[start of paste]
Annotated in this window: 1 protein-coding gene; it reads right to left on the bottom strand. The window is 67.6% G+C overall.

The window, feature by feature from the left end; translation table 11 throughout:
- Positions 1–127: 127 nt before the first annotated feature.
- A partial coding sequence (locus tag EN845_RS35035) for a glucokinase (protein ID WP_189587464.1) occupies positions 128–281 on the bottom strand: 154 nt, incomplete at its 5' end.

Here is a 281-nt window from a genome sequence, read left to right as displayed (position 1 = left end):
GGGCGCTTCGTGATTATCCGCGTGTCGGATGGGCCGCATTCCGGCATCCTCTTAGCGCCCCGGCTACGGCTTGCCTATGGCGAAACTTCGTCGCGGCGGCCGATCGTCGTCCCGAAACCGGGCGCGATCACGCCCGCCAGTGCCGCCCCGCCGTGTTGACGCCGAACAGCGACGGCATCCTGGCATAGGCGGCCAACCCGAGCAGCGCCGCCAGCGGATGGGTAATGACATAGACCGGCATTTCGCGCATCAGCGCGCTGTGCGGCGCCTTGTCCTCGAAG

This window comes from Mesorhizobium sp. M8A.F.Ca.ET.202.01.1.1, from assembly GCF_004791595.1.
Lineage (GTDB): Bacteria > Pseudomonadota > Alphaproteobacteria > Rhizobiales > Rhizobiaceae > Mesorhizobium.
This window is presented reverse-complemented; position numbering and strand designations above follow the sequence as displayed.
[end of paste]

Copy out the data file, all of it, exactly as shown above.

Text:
Annotated in this window: 1 protein-coding gene; it reads right to left on the bottom strand. The window is 67.6% G+C overall.

The window, feature by feature from the left end; translation table 11 throughout:
- Positions 1–127: 127 nt before the first annotated feature.
- A partial coding sequence (locus tag EN845_RS35035) for a glucokinase (protein ID WP_189587464.1) occupies positions 128–281 on the bottom strand: 154 nt, incomplete at its 5' end.

Here is a 281-nt window from a genome sequence, read left to right as displayed (position 1 = left end):
GGGCGCTTCGTGATTATCCGCGTGTCGGATGGGCCGCATTCCGGCATCCTCTTAGCGCCCCGGCTACGGCTTGCCTATGGCGAAACTTCGTCGCGGCGGCCGATCGTCGTCCCGAAACCGGGCGCGATCACGCCCGCCAGTGCCGCCCCGCCGTGTTGACGCCGAACAGCGACGGCATCCTGGCATAGGCGGCCAACCCGAGCAGCGCCGCCAGCGGATGGGTAATGACATAGACCGGCATTTCGCGCATCAGCGCGCTGTGCGGCGCCTTGTCCTCGAAG

This window comes from Mesorhizobium sp. M8A.F.Ca.ET.202.01.1.1, from assembly GCF_004791595.1.
Lineage (GTDB): Bacteria > Pseudomonadota > Alphaproteobacteria > Rhizobiales > Rhizobiaceae > Mesorhizobium.
This window is presented reverse-complemented; position numbering and strand designations above follow the sequence as displayed.